Background: Despite recent advancements in rheumatoid arthritis (RA) pharmacotherapy, surgeons still encounter severely damaged knees. The purpose of the present study was to analyze the mid-term clinical results of total knee arthroplasty (TKA) with metal block augmentation and stem extension. Methods: A total of 26 knees in 21 patients who underwent primary TKA with metal block augmentation and stem extension were retrospectively reviewed. All patients with a mean age of 63 years had RA for a mean duration of 15 years. Functional and radiographic results as well as complications were evaluated at the mean follow-up period of 6 years after TKA. Eight knees were lost follow-up after the two-year evaluation. Results: Tibial bone defects with average depth of 19 mm were preoperatively recognized in all 26 knees. The postoperative joint line was reconstructed on average 11 mm above the fibular head using average thickness of 11 mm tibial inserts and 9 mm metal blocks with stem extension. Significant improvements (p < 0.05 for all comparisons) were observed postoperatively in maximum extension angle from -10° to -1°, range of motion from 101 ° to 115 °, and Knee Society Score (knee score/function score) from 35/18 to 90/64. Non-progressive radiolucent lines beneath the metal block and osteosclerotic changes around the medullary stem were found in 16 knees (62 %) and 14 knees (54 %), respectively. There was two failures (8 %): fragile supracondylar femur fractures and knee instability. No knees showed any radiographic implant loosening, dislocation, polyethylene insert breakage, peroneal palsy, or infection. Conclusions: Primary TKA with metal block augmentation and stem extension could effectively restore function in RA patients with advanced forms of knee joint destruction, and be reliable and durable for a mean postoperative period of 6 years. Further study is needed to determine the long-term results of TKA using metal block augmentation and stem extension.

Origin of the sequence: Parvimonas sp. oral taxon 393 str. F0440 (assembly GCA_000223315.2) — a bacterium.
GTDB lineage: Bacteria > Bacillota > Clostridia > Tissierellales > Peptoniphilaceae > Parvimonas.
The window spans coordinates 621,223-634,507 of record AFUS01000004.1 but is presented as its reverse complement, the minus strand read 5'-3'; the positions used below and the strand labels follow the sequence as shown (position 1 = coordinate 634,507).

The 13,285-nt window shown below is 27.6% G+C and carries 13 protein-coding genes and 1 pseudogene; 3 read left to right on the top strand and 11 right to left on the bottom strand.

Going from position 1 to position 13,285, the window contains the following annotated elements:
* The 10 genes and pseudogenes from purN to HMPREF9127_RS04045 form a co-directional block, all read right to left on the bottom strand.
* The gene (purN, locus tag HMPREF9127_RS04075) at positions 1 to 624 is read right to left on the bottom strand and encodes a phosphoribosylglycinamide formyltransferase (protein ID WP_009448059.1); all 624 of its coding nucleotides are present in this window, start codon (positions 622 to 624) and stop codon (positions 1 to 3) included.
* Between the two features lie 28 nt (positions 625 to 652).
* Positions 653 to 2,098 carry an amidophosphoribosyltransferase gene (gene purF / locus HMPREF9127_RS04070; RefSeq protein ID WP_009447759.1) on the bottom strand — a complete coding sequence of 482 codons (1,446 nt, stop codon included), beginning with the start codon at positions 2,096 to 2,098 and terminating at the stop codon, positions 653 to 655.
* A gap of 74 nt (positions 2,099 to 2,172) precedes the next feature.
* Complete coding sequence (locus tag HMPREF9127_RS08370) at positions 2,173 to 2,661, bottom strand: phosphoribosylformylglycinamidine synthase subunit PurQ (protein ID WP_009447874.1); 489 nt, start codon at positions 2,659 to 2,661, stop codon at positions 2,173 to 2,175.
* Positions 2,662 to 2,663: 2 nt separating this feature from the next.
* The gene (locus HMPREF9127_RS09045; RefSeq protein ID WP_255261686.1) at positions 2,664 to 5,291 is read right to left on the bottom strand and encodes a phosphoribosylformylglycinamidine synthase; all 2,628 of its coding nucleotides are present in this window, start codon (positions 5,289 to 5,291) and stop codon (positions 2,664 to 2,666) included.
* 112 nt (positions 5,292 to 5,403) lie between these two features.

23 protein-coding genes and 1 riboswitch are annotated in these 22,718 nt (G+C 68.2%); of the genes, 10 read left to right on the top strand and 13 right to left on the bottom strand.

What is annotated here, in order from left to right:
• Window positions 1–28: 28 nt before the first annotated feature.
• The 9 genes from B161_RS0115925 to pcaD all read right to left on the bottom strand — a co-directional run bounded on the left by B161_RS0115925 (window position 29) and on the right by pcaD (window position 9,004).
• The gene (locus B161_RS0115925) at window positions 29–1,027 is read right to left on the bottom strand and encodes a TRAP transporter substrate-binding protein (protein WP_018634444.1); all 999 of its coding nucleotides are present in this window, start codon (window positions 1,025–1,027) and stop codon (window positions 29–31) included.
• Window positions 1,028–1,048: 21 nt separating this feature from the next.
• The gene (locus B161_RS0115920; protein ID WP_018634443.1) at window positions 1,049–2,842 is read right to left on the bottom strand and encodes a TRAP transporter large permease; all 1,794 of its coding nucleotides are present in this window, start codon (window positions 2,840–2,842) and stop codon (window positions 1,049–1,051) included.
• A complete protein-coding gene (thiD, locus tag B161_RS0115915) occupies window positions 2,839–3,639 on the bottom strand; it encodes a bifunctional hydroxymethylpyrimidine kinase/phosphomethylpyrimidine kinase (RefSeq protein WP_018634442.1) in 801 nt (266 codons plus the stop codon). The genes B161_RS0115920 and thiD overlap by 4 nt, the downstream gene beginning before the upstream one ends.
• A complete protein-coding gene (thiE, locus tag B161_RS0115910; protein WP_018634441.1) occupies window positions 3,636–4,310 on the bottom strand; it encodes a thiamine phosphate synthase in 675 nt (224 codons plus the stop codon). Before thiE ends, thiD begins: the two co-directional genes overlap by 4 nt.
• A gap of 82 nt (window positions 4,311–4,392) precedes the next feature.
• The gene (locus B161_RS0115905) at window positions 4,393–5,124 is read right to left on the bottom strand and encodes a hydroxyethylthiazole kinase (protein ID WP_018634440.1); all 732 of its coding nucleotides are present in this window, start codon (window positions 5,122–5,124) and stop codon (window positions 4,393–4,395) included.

All Science Journal Classification (ASJC) codes
- Orthopedics and Sports Medicine